Another upcoming wedding, another song. Erev shel shoshanim is a classic. Unfortunately, the first few results for translations of its lyrics are far too literal and hardly able to be sung to its beautiful tune.
The original song also approximately rhymes the 2nd and 4th line of each of its three stanzas, which none of those translations do. So here is my go at a singable translation of Erev Shel Shoshanim:
Evening of roses
Let’s go out among the trees
Spices, perfumes, sweetest myrrh
Furnish beneath your knees
Slowly the nighttime falls
A rose-scented wind above
I whisper to you, my love, a song
Softly a song of love
At dawn, a cooing dove
Your hair’s filled with moisture’s beads
Your lips to the morning are a rose
The rose that I pick for me
Erev shel shoshanim
Netze na el habustan
Mor besamim ulevona
Layla yored le’at
Veruach shoshan noshva
Hava elchash lakh shir balat
Zemer shel ahava
Shachar homa yona
Roshech malei telalim
Pikh el haboker shoshana
ערב של שושנים
נצא נא אל הבוסתן
מור בשמים ולבונה
לילה יורד לאט
ורוח שושן נושבה
הבה אלחש לך שיר בלאט
זמר של אהבה
שחר הומה יונה
ראשך מלא טללים
פיך אל הבוקר שושנה
It would seem from a few of his comments that Ibn Ezra had a fascination for the Hindus and their culture.
For instance, the hand-under-thigh oath that we see between Eliezer (?) and Abraham, and between Joseph and Jacob. Rashi takes this practice as akin to swearing on a bible: Eliezer and Joseph swore on the place of circumcision. Ibn Ezra’s comment is not clear on whether “thigh” is mere euphemism as Rashi takes it, but claims that:
It was the law (custom?) in those days for a man to put his hand under the thigh of authority … as if to say: behold, my hand is under your authority to do your will. And this is still the law in India.
I just came back from hosting a post-wedding “sheva berachot” meal for Kim and David who got married on Sunday. This is two weeks after the wedding of other good friends, Mike and Lior. This coming weekend, I have Josef and Abigail, and Ryan and Alla will finish off the month. Being Jewish weddings, they take up a whole lot more time than just the weddings themselves: there’s a day or two before, and a week after, that have related celebrations. So it’s really been taking up a lot of my time lately. My weeks have been almost saturated in work and weddings.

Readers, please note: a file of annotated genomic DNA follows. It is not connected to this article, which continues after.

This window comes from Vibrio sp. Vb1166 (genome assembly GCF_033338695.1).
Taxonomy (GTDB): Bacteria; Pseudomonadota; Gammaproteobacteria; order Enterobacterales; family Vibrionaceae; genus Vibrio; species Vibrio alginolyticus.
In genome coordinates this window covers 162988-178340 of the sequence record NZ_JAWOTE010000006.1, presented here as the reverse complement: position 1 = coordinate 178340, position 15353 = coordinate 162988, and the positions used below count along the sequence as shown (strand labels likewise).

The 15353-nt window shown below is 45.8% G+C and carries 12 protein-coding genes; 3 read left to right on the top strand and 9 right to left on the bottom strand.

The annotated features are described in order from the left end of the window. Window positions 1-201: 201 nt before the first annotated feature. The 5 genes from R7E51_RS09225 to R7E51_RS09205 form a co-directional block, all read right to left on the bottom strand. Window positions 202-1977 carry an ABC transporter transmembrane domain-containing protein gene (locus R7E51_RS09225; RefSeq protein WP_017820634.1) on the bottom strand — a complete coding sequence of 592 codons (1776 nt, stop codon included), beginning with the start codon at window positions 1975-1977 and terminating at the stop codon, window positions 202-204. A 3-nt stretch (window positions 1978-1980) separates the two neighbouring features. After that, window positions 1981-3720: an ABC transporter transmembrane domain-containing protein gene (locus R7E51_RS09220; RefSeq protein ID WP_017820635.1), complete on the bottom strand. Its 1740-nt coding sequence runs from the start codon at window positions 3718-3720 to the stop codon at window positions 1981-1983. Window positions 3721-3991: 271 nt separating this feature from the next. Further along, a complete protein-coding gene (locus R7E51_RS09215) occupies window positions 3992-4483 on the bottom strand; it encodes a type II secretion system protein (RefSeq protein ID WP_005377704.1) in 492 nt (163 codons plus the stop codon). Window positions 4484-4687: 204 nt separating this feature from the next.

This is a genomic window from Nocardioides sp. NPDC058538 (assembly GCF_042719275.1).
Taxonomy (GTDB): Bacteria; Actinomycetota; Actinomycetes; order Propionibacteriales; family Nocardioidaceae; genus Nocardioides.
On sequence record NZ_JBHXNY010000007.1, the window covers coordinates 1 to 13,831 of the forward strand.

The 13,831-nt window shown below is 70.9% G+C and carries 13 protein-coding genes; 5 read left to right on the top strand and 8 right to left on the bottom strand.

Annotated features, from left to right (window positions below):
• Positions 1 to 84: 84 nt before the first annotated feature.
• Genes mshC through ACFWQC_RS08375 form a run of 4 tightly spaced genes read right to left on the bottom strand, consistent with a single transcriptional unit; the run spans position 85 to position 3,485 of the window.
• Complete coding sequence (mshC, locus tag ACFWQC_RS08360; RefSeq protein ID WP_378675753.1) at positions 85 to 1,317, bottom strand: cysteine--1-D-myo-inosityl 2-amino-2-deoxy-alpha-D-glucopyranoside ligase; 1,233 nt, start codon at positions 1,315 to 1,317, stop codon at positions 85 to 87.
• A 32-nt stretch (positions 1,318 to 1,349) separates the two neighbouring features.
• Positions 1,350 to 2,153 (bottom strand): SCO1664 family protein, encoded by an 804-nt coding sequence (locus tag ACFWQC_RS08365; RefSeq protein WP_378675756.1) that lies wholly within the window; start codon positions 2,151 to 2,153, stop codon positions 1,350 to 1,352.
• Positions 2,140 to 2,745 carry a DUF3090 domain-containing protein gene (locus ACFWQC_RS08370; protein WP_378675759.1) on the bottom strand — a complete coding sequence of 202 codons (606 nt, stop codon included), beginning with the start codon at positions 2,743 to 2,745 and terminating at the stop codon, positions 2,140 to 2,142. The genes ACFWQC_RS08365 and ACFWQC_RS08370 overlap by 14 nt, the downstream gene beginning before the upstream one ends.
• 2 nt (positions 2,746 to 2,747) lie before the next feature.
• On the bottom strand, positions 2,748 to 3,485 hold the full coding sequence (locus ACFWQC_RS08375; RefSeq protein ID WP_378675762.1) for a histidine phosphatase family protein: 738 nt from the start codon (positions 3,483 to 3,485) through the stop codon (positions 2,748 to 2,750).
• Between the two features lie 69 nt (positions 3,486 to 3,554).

Not to mention my brother busy with his own wedding to Shimrit, which is happening in February in Israel. He seems to be on top of things, though.
And just when I thought I’d had enough weddings for one season, I found a voicemail on my phone. My hosts from the High Holidays in Surfers Paradise (Shai and Sandra) will be having a wedding too, at almost-last-minute notice. At the time I stayed with them, Sandra was completing her conversion to Judaism. So now with that all done, there is a Jewish wedding to be had (apart from the civil one they were already bound by!), and it happens to fall on the one weekend in December that wasn’t already taken by someone else’s nuptials.
It’s tiring. But I love it. What can I say? Mazal Tov to you all!
It is well known that the letters on the dreidel stand for נס גדול היה שם (“a great miracle happened there”, nes gadol hayah sham). One might suppose from what they tell you in school that this phrase is why those particular letters adorn the spinning top.
It’s less well known that the letters originally stood for Yiddish words related to the game that you play with the dreidel:
- נ for nisht – take nothing
- ג for gantze – take it all
- ה for halb – take half
- ש for shtel – put one in
Indeed, knowing Yiddish would make learning the rules of the game a whole lot easier.
Just like Purim, the main symbol of Chanukah has no apparent connection to the festival itself (except for involving lots of fun). Both have Yiddish origins that were tinkered with to create a connection to the festival they became associated with.
Or do you have other suggestions? What does gambling have to do with the Maccabees and oily miracles?